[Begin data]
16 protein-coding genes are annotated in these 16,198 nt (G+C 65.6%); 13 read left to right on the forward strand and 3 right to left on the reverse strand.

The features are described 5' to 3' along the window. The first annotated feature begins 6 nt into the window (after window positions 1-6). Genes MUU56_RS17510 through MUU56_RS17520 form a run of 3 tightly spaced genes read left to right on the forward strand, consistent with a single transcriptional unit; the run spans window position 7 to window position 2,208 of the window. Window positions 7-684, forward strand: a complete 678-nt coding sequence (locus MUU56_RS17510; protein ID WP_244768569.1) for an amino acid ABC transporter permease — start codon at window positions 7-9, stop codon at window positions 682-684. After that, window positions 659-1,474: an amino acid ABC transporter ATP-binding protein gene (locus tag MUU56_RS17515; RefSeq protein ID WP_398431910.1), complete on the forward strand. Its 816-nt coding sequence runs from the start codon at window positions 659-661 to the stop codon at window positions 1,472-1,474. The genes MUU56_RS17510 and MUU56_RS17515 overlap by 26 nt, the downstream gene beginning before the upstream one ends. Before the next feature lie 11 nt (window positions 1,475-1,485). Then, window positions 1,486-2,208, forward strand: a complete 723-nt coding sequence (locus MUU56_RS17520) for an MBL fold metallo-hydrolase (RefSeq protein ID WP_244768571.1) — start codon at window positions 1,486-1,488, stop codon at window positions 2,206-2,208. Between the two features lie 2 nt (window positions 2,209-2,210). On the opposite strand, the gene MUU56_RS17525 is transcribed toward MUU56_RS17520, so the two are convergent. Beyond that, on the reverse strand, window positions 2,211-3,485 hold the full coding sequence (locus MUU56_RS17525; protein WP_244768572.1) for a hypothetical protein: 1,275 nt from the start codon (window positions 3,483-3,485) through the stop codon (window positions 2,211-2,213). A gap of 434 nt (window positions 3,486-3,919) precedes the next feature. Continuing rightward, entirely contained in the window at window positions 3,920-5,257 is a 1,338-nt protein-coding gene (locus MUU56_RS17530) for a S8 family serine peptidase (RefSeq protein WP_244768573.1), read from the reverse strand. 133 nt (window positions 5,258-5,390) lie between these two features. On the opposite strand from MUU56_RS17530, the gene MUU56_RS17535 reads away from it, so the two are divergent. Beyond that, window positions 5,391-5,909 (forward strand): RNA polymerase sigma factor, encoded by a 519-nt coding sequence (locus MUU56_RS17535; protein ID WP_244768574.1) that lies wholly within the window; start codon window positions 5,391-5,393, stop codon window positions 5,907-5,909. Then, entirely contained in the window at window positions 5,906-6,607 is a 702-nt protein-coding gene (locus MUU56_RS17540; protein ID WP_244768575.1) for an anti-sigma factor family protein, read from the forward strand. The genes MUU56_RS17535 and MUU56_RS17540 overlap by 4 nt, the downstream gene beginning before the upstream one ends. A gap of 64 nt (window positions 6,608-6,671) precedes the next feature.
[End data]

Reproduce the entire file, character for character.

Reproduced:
16 protein-coding genes are annotated in these 16,198 nt (G+C 65.6%); 13 read left to right on the forward strand and 3 right to left on the reverse strand.

The features are described 5' to 3' along the window. The first annotated feature begins 6 nt into the window (after window positions 1-6). Genes MUU56_RS17510 through MUU56_RS17520 form a run of 3 tightly spaced genes read left to right on the forward strand, consistent with a single transcriptional unit; the run spans window position 7 to window position 2,208 of the window. Window positions 7-684, forward strand: a complete 678-nt coding sequence (locus MUU56_RS17510; protein ID WP_244768569.1) for an amino acid ABC transporter permease — start codon at window positions 7-9, stop codon at window positions 682-684. After that, window positions 659-1,474: an amino acid ABC transporter ATP-binding protein gene (locus tag MUU56_RS17515; RefSeq protein ID WP_398431910.1), complete on the forward strand. Its 816-nt coding sequence runs from the start codon at window positions 659-661 to the stop codon at window positions 1,472-1,474. The genes MUU56_RS17510 and MUU56_RS17515 overlap by 26 nt, the downstream gene beginning before the upstream one ends. Before the next feature lie 11 nt (window positions 1,475-1,485). Then, window positions 1,486-2,208, forward strand: a complete 723-nt coding sequence (locus MUU56_RS17520) for an MBL fold metallo-hydrolase (RefSeq protein ID WP_244768571.1) — start codon at window positions 1,486-1,488, stop codon at window positions 2,206-2,208. Between the two features lie 2 nt (window positions 2,209-2,210). On the opposite strand, the gene MUU56_RS17525 is transcribed toward MUU56_RS17520, so the two are convergent. Beyond that, on the reverse strand, window positions 2,211-3,485 hold the full coding sequence (locus MUU56_RS17525; protein WP_244768572.1) for a hypothetical protein: 1,275 nt from the start codon (window positions 3,483-3,485) through the stop codon (window positions 2,211-2,213). A gap of 434 nt (window positions 3,486-3,919) precedes the next feature. Continuing rightward, entirely contained in the window at window positions 3,920-5,257 is a 1,338-nt protein-coding gene (locus MUU56_RS17530) for a S8 family serine peptidase (RefSeq protein WP_244768573.1), read from the reverse strand. 133 nt (window positions 5,258-5,390) lie between these two features. On the opposite strand from MUU56_RS17530, the gene MUU56_RS17535 reads away from it, so the two are divergent. Beyond that, window positions 5,391-5,909 (forward strand): RNA polymerase sigma factor, encoded by a 519-nt coding sequence (locus MUU56_RS17535; protein ID WP_244768574.1) that lies wholly within the window; start codon window positions 5,391-5,393, stop codon window positions 5,907-5,909. Then, entirely contained in the window at window positions 5,906-6,607 is a 702-nt protein-coding gene (locus MUU56_RS17540; protein ID WP_244768575.1) for an anti-sigma factor family protein, read from the forward strand. The genes MUU56_RS17535 and MUU56_RS17540 overlap by 4 nt, the downstream gene beginning before the upstream one ends. A gap of 64 nt (window positions 6,608-6,671) precedes the next feature.